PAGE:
If you’re looking for a plant that does well with less water in Arizona xeriscaping landscaping that also pumps out colorful blooms, and is simple to care for, you just might enjoy the Cape Mallow. Here’s an evergreen shrub that presents you with a variety of looks many people like for their Glendale landscaping. It looks great year around, but is even more lovely from spring through fall, not to mention the fact that it is easily maintained at a smaller size than larger shrubs allow in order to retain a handsome presence in your landscape design.
Cape Mallow comes from South Africa where the climate is very similar to ours here in the Glendale, Arizona area. It’s formal name is Anisodontea x hypomandurum and it is a distinctive evergreen with larger ornately cut leaves. The dense foliage of this plant when installed in well draining soil and on a regular fertilization and watering schedule is excellent for shearing into a formal shape. The natural, softer look is also highly desirable in xeriscaping landscaping where a relaxed feeling is wanted. It will mature to about 6-feet tall and 4-feet wide, and is a great candidate for training into a tree form that is just gorgeous during the blooming months.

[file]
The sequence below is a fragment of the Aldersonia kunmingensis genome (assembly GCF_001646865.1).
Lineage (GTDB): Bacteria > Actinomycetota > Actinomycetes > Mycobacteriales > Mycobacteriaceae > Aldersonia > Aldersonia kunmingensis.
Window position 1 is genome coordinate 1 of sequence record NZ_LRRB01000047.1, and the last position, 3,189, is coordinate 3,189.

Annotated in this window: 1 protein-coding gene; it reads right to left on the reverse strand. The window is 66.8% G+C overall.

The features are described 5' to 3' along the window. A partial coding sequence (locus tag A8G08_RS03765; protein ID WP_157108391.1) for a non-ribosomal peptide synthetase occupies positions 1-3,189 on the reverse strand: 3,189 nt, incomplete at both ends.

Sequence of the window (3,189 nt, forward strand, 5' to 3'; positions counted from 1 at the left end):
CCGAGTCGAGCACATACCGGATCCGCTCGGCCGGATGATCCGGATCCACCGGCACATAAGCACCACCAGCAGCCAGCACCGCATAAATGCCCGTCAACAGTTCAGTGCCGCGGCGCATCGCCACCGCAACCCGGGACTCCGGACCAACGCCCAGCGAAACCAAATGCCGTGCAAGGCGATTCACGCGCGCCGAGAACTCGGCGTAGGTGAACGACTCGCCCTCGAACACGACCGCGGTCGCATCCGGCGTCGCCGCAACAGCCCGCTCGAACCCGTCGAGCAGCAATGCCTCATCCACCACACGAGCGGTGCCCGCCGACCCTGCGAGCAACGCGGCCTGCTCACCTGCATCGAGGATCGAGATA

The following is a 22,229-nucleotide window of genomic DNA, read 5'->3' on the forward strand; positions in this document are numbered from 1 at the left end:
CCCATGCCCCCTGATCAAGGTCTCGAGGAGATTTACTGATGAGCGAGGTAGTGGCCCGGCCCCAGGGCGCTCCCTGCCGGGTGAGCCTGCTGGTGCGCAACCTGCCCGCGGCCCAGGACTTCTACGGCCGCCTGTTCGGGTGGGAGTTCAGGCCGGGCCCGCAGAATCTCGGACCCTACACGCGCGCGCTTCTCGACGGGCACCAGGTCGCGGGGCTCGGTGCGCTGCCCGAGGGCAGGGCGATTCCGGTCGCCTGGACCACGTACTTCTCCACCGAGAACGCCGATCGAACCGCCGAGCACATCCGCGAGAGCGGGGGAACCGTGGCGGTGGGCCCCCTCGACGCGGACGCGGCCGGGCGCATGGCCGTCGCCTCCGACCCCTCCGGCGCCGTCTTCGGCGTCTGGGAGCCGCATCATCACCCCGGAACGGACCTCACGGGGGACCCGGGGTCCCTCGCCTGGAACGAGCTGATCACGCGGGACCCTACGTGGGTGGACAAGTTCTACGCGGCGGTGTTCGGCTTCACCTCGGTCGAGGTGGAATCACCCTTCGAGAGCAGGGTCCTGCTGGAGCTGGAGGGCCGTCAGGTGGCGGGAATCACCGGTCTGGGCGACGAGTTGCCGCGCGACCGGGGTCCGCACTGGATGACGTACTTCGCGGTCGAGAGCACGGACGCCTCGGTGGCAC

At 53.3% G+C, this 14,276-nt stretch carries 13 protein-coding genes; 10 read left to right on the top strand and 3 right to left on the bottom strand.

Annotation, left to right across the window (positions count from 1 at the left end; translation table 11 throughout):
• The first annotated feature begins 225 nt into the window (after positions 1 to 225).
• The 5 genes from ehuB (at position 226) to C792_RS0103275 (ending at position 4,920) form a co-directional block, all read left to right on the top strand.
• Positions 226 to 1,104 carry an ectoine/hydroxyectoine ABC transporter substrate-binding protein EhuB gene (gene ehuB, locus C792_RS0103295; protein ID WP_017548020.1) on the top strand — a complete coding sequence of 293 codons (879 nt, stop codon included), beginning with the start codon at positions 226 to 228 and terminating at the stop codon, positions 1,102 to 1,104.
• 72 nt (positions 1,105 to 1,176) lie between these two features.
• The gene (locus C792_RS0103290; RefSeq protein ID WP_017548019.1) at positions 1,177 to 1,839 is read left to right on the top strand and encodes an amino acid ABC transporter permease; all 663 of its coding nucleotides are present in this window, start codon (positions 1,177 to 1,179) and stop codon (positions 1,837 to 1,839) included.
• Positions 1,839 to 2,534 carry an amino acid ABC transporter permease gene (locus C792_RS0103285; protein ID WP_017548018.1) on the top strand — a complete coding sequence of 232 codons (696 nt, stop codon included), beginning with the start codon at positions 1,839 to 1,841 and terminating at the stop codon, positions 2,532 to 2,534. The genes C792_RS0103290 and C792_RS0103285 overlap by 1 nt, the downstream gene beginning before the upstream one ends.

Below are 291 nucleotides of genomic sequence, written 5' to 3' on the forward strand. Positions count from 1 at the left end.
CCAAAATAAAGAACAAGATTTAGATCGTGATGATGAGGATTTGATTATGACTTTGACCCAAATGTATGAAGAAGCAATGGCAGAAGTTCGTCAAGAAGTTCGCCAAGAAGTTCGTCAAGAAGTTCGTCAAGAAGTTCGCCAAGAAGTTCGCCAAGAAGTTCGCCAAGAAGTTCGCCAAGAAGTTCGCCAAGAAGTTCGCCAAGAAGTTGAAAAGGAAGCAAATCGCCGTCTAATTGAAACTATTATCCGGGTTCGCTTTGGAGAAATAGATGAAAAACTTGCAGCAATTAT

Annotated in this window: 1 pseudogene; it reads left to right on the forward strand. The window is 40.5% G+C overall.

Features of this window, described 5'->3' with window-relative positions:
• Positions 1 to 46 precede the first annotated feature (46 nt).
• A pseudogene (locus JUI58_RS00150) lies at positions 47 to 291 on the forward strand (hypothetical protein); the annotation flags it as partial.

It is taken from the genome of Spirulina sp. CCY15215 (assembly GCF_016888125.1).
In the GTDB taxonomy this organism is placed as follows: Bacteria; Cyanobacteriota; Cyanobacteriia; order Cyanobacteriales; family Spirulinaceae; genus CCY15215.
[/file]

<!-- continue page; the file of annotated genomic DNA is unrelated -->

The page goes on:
A moderately drought tolerant specimen, the Cape Mallow is best watered at least three to four times a month in spring and fall, and a bit more often in the high temperatures of summer. Drip irrigation is best as it allows all water used to be immediately available to the roots. All blooms appear on new growth, so periodic pinching back or clipping is advisable for heavier blooming and denser shape. If you’ve added a tree form to your yard, you will definitely want to keep up on maintaining that lovely globe shaped head. Just don’t shear it too often. Remember that the flowers appear on new growth, so allowing it to grow is highly recommended.
For best enjoyment, choose a place in full sun to plant your Anisodontea. If the soil is clay in that spot, it must be well amended to give your new specimen the right situation to thrive and be free of disease. Poorly draining soil can cause root rot during the rainy season, quickly killing the plant. Something you won’t have to worry about with proper planting preparation.
Image courtesy of john.kwasnik, by CC 2.0